I found this paper in the 1979 version of MDL Zork. The writer is unknown (but I suspect one Mr. Blank). It’s a detailed discussion on the workings of the parser. This is obviously for the MDL Zork, but much of the mechanics carried over to Infocom. Anyway, I found it interesting…
It’s interesting how much emphasis they put in this paper on the speed of parsing a command.
Like, it’s a good thing we early out if you pass in a cardinal direction because we don’t want the user waiting around while we try to figure out if we have to look up a word or two extra from a table.
CPU time was a limited resource. Zork had a couple of limits for playing. For example you got this message if you tried to start Zork during business hours:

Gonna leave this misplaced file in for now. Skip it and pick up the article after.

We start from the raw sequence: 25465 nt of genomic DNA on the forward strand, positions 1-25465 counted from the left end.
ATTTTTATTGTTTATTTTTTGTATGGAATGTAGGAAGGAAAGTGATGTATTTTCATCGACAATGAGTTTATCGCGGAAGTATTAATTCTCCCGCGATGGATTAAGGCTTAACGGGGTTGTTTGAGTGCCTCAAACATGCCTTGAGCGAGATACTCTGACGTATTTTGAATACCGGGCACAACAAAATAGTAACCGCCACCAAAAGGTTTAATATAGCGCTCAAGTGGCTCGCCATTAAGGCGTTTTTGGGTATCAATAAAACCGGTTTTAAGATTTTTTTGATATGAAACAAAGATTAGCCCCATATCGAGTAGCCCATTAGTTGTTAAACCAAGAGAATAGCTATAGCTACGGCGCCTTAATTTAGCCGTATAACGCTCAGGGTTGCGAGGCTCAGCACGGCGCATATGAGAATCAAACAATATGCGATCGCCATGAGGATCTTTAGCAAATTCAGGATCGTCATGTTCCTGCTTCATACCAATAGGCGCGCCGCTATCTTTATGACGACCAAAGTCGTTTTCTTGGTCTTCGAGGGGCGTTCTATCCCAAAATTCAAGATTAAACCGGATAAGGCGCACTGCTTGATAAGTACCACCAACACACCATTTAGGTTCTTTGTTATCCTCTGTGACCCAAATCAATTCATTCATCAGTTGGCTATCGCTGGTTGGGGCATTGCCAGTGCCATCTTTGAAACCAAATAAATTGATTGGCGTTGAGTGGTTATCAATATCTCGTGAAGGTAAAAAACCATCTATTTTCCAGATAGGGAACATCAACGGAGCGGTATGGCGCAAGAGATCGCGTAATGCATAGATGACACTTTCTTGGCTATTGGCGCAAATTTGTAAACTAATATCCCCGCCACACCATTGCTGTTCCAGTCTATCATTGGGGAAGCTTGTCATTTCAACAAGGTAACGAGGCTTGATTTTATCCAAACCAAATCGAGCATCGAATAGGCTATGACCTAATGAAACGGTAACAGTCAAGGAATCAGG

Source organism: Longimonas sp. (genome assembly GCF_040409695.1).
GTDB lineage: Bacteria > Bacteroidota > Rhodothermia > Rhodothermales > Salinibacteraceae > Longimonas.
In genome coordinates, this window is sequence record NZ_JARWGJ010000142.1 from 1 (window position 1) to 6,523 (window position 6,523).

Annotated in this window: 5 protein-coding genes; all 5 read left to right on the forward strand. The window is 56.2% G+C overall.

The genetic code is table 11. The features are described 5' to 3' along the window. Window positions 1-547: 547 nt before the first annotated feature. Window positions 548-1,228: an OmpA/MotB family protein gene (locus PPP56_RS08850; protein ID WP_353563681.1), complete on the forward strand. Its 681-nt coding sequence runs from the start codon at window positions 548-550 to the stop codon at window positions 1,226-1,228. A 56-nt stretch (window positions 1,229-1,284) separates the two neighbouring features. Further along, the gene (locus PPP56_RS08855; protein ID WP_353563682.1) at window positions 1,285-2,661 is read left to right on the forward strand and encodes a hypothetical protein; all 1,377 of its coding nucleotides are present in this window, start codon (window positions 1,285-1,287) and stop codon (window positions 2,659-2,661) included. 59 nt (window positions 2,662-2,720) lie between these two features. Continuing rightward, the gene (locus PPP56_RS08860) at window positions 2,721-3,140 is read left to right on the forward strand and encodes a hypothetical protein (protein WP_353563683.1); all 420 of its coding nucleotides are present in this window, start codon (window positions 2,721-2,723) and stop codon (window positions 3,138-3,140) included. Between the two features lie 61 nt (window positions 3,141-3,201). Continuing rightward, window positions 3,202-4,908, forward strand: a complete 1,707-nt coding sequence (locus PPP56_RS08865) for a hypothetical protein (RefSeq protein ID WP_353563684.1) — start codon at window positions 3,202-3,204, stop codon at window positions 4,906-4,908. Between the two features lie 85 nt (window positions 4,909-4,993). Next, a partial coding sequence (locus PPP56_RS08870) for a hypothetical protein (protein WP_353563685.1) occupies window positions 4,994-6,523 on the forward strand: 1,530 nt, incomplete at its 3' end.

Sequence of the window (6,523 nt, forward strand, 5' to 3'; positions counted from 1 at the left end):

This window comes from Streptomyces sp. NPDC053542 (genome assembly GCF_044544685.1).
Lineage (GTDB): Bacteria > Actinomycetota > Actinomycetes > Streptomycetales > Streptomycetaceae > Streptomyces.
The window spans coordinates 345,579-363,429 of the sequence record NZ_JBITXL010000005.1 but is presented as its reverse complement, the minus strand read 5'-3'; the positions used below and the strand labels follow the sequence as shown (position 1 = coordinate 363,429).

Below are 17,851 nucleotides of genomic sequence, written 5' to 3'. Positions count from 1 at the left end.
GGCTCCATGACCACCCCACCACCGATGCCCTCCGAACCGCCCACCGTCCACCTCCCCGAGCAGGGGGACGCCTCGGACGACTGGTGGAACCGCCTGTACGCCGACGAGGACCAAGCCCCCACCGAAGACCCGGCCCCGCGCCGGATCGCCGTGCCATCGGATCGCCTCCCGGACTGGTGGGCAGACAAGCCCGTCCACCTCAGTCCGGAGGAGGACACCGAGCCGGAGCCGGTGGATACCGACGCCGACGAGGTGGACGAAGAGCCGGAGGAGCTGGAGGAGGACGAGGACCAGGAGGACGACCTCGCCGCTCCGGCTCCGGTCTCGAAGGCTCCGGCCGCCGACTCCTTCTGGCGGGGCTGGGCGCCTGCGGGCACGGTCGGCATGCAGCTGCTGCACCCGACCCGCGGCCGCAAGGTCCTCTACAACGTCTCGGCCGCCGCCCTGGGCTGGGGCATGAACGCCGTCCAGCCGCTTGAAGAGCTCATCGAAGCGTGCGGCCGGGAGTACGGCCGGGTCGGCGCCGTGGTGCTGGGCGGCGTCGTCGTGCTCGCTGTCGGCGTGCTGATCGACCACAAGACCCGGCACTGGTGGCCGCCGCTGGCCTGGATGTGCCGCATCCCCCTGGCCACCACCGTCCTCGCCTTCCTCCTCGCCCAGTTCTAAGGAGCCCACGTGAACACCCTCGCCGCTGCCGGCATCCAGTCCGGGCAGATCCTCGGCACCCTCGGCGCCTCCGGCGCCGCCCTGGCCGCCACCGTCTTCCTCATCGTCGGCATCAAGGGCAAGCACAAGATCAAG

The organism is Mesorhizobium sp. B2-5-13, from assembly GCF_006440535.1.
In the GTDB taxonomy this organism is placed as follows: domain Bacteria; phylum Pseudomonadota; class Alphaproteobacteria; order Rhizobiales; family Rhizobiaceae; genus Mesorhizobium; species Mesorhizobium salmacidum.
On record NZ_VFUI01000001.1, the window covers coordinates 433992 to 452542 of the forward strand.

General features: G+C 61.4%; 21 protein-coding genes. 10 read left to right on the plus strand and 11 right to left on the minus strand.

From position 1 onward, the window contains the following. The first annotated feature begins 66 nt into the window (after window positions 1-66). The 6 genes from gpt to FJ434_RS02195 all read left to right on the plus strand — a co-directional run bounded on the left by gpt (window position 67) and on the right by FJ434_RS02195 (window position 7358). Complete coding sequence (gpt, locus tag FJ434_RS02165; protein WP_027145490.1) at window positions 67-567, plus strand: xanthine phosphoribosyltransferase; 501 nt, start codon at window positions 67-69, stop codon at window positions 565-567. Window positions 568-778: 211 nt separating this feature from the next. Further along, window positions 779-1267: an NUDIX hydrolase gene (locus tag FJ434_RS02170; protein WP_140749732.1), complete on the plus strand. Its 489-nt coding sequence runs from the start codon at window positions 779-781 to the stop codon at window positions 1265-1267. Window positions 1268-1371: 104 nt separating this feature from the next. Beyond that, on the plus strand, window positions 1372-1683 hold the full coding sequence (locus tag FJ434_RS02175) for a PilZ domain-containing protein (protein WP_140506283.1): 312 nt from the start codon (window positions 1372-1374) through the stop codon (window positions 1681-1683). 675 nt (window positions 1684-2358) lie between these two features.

Suddenly, a sinister, wraithlike figure appears before you, seeming to float in the air. He glows with an eldritch light. In a barely audible voice he says, "Begone, defiler! Your presence upsets the very balance of the System itself!" With a sinister chuckle, he raises his oaken staff, taps you on the head, and fades into the gloom. In his place appears a tastefully lettered sign reading: DUNGEON CLOSED At that instant, you disappear, and all your belongings clatter to the ground.
Another limitation was that if you SAVEd, you had to wait 24h before you RESTOREd.
Marc Blank commented on this in the ZIL Facebook-group and seems to agree that he wrote this document…
Consider that when Zork was written, the CPU was a resource shared between a dozen users.
The reason I find it interesting is that we are still doing the same things today. I work in game development, and we spend a crazy amount of engineering effort trying to cut out as much work for the CPU and GPU as possible, though we’re thinking a lot more about draw calls than string manipulation now.